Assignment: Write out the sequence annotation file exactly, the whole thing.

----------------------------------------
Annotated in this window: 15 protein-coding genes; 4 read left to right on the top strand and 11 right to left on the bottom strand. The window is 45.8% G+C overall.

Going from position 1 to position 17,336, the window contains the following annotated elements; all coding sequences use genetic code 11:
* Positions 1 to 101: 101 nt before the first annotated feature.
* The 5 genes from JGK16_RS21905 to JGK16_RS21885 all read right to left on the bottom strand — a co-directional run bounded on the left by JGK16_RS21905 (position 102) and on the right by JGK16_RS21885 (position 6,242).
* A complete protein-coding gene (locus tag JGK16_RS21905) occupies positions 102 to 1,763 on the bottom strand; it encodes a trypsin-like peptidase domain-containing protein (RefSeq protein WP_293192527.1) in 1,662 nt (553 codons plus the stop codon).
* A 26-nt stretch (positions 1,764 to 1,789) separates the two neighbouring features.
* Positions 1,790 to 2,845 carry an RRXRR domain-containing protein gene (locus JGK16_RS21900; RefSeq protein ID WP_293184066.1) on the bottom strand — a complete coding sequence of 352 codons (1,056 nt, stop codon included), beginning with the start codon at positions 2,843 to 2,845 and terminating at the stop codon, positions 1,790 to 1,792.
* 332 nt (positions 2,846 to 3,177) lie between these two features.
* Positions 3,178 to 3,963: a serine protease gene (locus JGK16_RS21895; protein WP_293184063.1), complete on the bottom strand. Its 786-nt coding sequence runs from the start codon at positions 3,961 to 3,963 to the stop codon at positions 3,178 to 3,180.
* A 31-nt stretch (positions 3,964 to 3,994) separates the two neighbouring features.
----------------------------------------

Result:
Annotated in this window: 15 protein-coding genes; 4 read left to right on the top strand and 11 right to left on the bottom strand. The window is 45.8% G+C overall.

Going from position 1 to position 17,336, the window contains the following annotated elements; all coding sequences use genetic code 11:
* Positions 1 to 101: 101 nt before the first annotated feature.
* The 5 genes from JGK16_RS21905 to JGK16_RS21885 all read right to left on the bottom strand — a co-directional run bounded on the left by JGK16_RS21905 (position 102) and on the right by JGK16_RS21885 (position 6,242).
* A complete protein-coding gene (locus tag JGK16_RS21905) occupies positions 102 to 1,763 on the bottom strand; it encodes a trypsin-like peptidase domain-containing protein (RefSeq protein WP_293192527.1) in 1,662 nt (553 codons plus the stop codon).
* A 26-nt stretch (positions 1,764 to 1,789) separates the two neighbouring features.
* Positions 1,790 to 2,845 carry an RRXRR domain-containing protein gene (locus JGK16_RS21900; RefSeq protein ID WP_293184066.1) on the bottom strand — a complete coding sequence of 352 codons (1,056 nt, stop codon included), beginning with the start codon at positions 2,843 to 2,845 and terminating at the stop codon, positions 1,790 to 1,792.
* 332 nt (positions 2,846 to 3,177) lie between these two features.
* Positions 3,178 to 3,963: a serine protease gene (locus JGK16_RS21895; protein WP_293184063.1), complete on the bottom strand. Its 786-nt coding sequence runs from the start codon at positions 3,961 to 3,963 to the stop codon at positions 3,178 to 3,180.
* A 31-nt stretch (positions 3,964 to 3,994) separates the two neighbouring features.